Netflixing: Young Justice

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To begin with, I want to say that I love superheroes. I love what Marvel has done with their cinematic universe. I…don’t quite love anything that DC has done with their cinematic universe, and, after watching Man of Steel, I vowed that I would never watch another DC movie until the entire universe is rebooted.

Which is a shame, because DC is home to some of my favorite characters. Luckily for me, the DC animated universe had a very good start, with Batman: the Animated Series serving as a solid foundation, and a large number of hits in the time since then.

One such triumph was a Cartoon Network series, Young Justice, which has found new life on Netflix.


I’m going to do something a little different here and list the negatives first, since there are so few of them.

It is a Soap Opera


And, in many ways, there’s nothing wrong with that. The fact that these characters have their own personal lives outside of punching people, with their own desires and drama, adds zest to the show.

Still, it is a bit frustrating how it skews so close to the typical soap formula. Each character is given challenges, which they make true progress toward overcoming as each season progresses. But right before they obtain their desire, a new, unforeseen, and completely shoehorned plot device throws everything into disarray and sends them back to square one.

Needless to say, but this isn’t a series where any two characters truly “end up” together. Because that would destroy all the tension. Perhaps it’s too much to ask that superheroes achieve any kind of lasting happiness, but that doesn’t mean the writers have to keep playing whack-a-mole with the audience—tantalizing us with a potential payoff, only to snatch it away when we move in to take it.

And that’s really my only complaint. Let’s move on to the positive stuff.

The Characters are not Idiots


That goes for the villains and the heroes. This series isn’t content to have the villains be masterminds, while the heroes solve all their problems by punching them. There are also no “Don’t go down into the basement!” moments where the heroes are obviously walking into a trap without a plan.

Likewise, the villains are not bumbling buffoons. These are some of DC’s most celebrated psychopaths, and the show makes no reservations about demonstrating just how dangerous they are. The stakes are well planned, every fight comes with a strategy, and there is plenty of “cat and mouse” action to keep the show perpetually interesting.

While I’d love to go over each of the characters in detail here, there are just too many. Suffice it to say that you will fall in love with at least one of them, and all are likeable (except maybe Artemis, but you can chock that up to my personal preference).

Humanizing the Justice League


This series does not ignore the broader DC universe, and the Justice League features prominently as important fixtures.

But more importantly, it depicts the Justice League in the way that the next generation would naturally see them: as authority figures, who are obstacles, even while they are mentors. I have never seen DC’s all-stars so well humanized. Which is not to say that the Justice League is made dark and gritty (because THAT. DOESN’T. WORK.). Instead, they are painted in the same vein as all concerned parents, desperate to assert themselves even though they know, at a fundamental level, that they have no idea what they’re doing.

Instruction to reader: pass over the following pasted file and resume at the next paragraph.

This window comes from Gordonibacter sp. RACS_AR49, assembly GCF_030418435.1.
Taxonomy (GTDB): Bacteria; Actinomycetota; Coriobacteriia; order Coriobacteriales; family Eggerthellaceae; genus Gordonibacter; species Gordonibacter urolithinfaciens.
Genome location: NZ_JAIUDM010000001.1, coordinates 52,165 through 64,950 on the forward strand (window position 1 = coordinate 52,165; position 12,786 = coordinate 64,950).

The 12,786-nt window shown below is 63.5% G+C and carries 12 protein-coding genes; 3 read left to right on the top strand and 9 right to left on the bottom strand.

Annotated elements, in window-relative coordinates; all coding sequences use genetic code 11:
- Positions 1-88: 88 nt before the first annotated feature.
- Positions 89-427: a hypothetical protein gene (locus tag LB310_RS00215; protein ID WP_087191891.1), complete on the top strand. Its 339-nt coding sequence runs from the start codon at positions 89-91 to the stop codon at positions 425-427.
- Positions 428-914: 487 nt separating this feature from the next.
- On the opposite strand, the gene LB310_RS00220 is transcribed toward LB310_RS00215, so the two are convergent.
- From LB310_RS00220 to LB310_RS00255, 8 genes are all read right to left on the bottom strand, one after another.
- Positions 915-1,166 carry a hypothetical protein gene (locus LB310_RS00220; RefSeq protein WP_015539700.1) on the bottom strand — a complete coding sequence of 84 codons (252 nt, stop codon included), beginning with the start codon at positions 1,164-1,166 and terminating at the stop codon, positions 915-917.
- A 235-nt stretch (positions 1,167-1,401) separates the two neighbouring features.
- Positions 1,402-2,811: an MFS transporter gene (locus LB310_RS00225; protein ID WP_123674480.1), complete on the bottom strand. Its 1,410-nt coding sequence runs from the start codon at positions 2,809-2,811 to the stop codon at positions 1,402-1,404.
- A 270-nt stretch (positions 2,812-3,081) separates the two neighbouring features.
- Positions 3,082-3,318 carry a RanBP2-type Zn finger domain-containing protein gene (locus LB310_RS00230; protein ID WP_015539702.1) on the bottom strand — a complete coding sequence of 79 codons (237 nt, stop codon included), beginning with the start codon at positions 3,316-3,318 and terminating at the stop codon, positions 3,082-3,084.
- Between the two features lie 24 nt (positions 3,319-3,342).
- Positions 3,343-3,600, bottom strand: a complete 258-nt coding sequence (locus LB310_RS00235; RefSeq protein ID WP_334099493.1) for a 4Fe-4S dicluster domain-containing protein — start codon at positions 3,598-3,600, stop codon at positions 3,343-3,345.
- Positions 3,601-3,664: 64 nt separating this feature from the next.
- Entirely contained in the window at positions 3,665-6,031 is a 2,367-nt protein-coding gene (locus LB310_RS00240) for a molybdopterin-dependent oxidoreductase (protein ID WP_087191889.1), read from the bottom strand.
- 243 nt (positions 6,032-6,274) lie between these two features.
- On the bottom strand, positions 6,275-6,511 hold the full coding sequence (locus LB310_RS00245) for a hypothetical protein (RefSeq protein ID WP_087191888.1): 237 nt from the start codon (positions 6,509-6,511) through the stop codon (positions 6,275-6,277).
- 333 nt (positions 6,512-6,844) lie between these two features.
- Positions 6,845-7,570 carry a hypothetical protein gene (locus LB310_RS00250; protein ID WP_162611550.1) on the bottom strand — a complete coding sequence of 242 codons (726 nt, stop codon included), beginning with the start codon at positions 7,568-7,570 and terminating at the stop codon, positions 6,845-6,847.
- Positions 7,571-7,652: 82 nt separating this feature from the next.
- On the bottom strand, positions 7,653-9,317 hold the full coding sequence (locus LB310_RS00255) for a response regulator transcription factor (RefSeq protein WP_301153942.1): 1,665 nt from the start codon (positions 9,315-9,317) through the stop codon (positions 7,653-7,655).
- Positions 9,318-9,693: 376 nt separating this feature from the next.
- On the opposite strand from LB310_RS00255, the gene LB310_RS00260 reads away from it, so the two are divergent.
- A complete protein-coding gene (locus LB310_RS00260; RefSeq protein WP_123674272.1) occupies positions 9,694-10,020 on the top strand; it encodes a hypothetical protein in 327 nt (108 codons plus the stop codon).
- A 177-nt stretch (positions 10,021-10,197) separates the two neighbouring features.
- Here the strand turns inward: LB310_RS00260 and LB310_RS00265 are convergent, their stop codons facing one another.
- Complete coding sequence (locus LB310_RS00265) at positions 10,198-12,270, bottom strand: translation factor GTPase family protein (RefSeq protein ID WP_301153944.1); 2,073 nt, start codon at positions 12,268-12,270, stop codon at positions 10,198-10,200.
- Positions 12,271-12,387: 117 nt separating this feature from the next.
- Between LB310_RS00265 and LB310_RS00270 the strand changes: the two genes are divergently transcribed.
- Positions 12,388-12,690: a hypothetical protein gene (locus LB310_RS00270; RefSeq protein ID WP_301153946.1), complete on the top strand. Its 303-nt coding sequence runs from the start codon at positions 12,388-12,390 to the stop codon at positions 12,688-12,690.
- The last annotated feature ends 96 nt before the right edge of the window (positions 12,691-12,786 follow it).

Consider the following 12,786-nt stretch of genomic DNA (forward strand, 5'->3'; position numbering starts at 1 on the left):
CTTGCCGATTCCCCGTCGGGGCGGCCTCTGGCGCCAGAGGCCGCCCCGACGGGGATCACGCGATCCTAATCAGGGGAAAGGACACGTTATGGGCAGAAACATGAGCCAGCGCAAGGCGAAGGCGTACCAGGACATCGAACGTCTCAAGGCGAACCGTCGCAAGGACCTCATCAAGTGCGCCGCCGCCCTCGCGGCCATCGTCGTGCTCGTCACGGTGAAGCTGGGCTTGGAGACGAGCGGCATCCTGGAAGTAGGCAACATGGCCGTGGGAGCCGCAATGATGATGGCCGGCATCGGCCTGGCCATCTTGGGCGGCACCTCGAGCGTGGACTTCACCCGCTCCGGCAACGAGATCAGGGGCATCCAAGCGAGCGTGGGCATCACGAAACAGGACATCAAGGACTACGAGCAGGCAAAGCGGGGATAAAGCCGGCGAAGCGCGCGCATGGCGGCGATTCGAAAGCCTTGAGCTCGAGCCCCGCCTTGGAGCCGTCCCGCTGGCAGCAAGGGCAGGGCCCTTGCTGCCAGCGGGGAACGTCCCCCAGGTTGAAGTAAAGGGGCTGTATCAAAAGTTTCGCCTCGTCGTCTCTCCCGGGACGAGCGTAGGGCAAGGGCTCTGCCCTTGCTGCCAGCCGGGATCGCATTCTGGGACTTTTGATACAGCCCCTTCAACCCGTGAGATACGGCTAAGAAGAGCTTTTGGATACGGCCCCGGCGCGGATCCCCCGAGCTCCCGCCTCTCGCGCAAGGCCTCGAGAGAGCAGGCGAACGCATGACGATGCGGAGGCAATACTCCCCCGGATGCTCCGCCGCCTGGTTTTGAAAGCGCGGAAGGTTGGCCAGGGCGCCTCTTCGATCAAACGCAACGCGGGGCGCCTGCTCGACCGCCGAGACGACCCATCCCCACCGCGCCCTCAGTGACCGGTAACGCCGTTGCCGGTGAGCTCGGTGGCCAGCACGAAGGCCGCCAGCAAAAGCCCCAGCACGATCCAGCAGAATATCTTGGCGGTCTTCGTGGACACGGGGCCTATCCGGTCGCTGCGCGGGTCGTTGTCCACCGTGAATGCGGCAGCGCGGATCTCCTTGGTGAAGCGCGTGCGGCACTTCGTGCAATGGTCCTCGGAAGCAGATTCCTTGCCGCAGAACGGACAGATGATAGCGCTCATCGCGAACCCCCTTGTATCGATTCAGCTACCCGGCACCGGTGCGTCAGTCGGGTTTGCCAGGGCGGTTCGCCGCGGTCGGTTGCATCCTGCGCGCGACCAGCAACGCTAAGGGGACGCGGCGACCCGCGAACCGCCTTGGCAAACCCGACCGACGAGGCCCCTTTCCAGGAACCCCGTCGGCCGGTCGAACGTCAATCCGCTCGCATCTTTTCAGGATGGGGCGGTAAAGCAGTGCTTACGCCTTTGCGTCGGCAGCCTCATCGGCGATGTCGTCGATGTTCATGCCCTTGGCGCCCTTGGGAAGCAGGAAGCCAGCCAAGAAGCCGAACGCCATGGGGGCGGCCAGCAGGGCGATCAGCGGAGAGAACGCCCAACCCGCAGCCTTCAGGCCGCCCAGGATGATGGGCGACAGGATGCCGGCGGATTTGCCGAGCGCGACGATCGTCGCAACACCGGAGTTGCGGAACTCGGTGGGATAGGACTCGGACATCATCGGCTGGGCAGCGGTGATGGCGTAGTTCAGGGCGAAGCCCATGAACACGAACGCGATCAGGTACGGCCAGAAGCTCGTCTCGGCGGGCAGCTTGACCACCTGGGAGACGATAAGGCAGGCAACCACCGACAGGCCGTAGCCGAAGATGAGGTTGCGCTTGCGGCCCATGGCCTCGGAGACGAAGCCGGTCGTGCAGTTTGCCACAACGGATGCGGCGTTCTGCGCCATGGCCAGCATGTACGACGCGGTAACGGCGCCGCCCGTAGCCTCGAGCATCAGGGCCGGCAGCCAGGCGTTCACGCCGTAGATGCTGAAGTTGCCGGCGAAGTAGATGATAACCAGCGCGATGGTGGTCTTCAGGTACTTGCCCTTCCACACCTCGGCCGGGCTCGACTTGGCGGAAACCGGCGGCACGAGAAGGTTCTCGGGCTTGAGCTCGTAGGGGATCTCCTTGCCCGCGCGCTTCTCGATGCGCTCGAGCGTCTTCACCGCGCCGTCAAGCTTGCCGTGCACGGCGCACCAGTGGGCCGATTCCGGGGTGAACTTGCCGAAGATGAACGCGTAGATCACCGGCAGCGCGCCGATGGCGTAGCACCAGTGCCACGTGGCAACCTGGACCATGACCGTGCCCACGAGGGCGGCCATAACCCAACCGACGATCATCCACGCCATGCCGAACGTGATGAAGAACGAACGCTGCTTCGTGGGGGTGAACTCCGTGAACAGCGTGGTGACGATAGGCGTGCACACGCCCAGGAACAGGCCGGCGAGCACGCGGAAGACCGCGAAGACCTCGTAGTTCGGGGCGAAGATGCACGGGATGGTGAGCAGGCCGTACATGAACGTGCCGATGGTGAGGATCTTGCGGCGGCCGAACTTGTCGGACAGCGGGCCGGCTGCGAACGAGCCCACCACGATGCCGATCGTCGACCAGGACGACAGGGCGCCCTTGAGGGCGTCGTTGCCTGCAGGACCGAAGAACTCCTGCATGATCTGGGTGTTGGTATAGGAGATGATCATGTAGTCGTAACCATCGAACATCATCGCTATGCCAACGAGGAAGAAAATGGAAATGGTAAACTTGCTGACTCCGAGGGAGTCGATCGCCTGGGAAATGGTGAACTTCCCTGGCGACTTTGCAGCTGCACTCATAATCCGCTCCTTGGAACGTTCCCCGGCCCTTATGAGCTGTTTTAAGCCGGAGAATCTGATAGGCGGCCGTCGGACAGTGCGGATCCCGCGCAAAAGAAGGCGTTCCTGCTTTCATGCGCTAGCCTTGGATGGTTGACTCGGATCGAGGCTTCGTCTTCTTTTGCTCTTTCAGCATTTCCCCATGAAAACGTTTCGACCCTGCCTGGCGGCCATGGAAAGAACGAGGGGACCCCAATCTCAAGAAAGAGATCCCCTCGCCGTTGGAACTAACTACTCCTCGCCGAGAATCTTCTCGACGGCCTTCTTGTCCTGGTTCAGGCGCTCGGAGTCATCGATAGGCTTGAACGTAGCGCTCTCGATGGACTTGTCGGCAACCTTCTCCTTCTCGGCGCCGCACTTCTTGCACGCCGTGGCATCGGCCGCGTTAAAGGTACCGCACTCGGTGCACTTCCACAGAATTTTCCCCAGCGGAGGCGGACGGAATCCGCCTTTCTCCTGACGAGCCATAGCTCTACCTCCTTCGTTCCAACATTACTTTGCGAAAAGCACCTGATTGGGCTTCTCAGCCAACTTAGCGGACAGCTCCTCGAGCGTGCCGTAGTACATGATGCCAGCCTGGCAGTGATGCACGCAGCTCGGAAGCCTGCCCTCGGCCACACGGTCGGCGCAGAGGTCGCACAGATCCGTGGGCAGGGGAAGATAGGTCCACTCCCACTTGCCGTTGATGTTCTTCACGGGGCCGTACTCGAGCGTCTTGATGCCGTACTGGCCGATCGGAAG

It’s saddening, and heartwarming.

The Stories

Once again, there are too many to mention. I cannot fit them all here, so I won’t try.

However, I can promise that you will see a ton of likeable people put in high-risk situations, with adventures that span all the corners of the DC universe. If you like in-universe references, you will find a ton. If you want to see battles against the traditional DC villains, but where the heroes are at a disadvantage because of their youth and inexperience, then this show provides a lot of that kind of tension.

One of the greatest things about superhero stories are the power fantasies they convey, and when you see such relatable people going on adventures and having superpowers, it’s really easy to imagine yourself in their midst, and feel like you’re part of the team…and have powers (this show is fun that way).

Cut Tragically Short


Cartoon Network cancelled the series after two seasons. However, both those seasons are on Netflix right now.

I also shouldn’t say this (because it’s reckless to spread unfounded rumors), but there has been some speculation about a revival of the show, with new episodes on Netflix (because it has achieved greater popularity there than it did on cable television). That said, I don’t want to get anyone’s hopes up, because this show is definitely worth watching.

There are people in this world who don’t love superheroes. For everyone else, Young Justice is a must see. Unless you are adamantly opposed to watching animated shows, or anything aimed at an audience younger than 30, I believe you will appreciate its charm.